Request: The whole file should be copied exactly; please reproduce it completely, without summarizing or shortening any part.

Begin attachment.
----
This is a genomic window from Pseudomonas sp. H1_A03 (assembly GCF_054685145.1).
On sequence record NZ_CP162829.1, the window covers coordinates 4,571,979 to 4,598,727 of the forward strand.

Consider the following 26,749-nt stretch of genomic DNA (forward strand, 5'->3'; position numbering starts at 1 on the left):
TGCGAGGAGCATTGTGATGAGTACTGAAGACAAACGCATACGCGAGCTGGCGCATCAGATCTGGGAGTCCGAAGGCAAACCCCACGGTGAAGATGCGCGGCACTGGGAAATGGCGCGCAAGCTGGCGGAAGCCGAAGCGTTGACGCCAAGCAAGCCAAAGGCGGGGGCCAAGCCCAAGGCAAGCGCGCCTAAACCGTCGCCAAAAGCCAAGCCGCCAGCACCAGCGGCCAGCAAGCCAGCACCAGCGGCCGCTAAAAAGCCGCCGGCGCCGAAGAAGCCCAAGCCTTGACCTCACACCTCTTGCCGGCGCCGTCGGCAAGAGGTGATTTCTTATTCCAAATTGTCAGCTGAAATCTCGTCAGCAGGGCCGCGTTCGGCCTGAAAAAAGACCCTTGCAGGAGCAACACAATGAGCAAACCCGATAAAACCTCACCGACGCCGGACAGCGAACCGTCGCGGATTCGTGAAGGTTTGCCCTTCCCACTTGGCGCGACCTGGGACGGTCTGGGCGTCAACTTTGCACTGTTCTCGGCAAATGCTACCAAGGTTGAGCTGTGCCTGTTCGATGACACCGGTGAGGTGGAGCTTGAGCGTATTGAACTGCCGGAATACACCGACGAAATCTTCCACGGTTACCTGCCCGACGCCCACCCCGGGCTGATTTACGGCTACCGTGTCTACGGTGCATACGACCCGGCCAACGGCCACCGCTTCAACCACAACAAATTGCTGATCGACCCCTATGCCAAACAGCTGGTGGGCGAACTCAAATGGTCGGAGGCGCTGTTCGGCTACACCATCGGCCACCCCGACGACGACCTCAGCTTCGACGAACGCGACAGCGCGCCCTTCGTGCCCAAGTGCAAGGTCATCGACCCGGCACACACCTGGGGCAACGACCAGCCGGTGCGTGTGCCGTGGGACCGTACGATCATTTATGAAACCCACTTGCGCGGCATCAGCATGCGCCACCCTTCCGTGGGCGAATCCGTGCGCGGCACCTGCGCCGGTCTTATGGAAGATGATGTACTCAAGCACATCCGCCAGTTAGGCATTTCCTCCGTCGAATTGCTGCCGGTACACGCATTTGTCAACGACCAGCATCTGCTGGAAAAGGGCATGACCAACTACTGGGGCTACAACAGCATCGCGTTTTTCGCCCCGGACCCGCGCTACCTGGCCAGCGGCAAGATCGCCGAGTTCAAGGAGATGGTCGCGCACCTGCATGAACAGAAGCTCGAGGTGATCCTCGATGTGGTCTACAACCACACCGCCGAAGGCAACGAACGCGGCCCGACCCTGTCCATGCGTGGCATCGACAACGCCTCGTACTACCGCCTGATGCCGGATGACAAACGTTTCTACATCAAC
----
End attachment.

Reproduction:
This is a genomic window from Pseudomonas sp. H1_A03 (assembly GCF_054685145.1).
On sequence record NZ_CP162829.1, the window covers coordinates 4,571,979 to 4,598,727 of the forward strand.

Consider the following 26,749-nt stretch of genomic DNA (forward strand, 5'->3'; position numbering starts at 1 on the left):
TGCGAGGAGCATTGTGATGAGTACTGAAGACAAACGCATACGCGAGCTGGCGCATCAGATCTGGGAGTCCGAAGGCAAACCCCACGGTGAAGATGCGCGGCACTGGGAAATGGCGCGCAAGCTGGCGGAAGCCGAAGCGTTGACGCCAAGCAAGCCAAAGGCGGGGGCCAAGCCCAAGGCAAGCGCGCCTAAACCGTCGCCAAAAGCCAAGCCGCCAGCACCAGCGGCCAGCAAGCCAGCACCAGCGGCCGCTAAAAAGCCGCCGGCGCCGAAGAAGCCCAAGCCTTGACCTCACACCTCTTGCCGGCGCCGTCGGCAAGAGGTGATTTCTTATTCCAAATTGTCAGCTGAAATCTCGTCAGCAGGGCCGCGTTCGGCCTGAAAAAAGACCCTTGCAGGAGCAACACAATGAGCAAACCCGATAAAACCTCACCGACGCCGGACAGCGAACCGTCGCGGATTCGTGAAGGTTTGCCCTTCCCACTTGGCGCGACCTGGGACGGTCTGGGCGTCAACTTTGCACTGTTCTCGGCAAATGCTACCAAGGTTGAGCTGTGCCTGTTCGATGACACCGGTGAGGTGGAGCTTGAGCGTATTGAACTGCCGGAATACACCGACGAAATCTTCCACGGTTACCTGCCCGACGCCCACCCCGGGCTGATTTACGGCTACCGTGTCTACGGTGCATACGACCCGGCCAACGGCCACCGCTTCAACCACAACAAATTGCTGATCGACCCCTATGCCAAACAGCTGGTGGGCGAACTCAAATGGTCGGAGGCGCTGTTCGGCTACACCATCGGCCACCCCGACGACGACCTCAGCTTCGACGAACGCGACAGCGCGCCCTTCGTGCCCAAGTGCAAGGTCATCGACCCGGCACACACCTGGGGCAACGACCAGCCGGTGCGTGTGCCGTGGGACCGTACGATCATTTATGAAACCCACTTGCGCGGCATCAGCATGCGCCACCCTTCCGTGGGCGAATCCGTGCGCGGCACCTGCGCCGGTCTTATGGAAGATGATGTACTCAAGCACATCCGCCAGTTAGGCATTTCCTCCGTCGAATTGCTGCCGGTACACGCATTTGTCAACGACCAGCATCTGCTGGAAAAGGGCATGACCAACTACTGGGGCTACAACAGCATCGCGTTTTTCGCCCCGGACCCGCGCTACCTGGCCAGCGGCAAGATCGCCGAGTTCAAGGAGATGGTCGCGCACCTGCATGAACAGAAGCTCGAGGTGATCCTCGATGTGGTCTACAACCACACCGCCGAAGGCAACGAACGCGGCCCGACCCTGTCCATGCGTGGCATCGACAACGCCTCGTACTACCGCCTGATGCCGGATGACAAACGTTTCTACATCAAC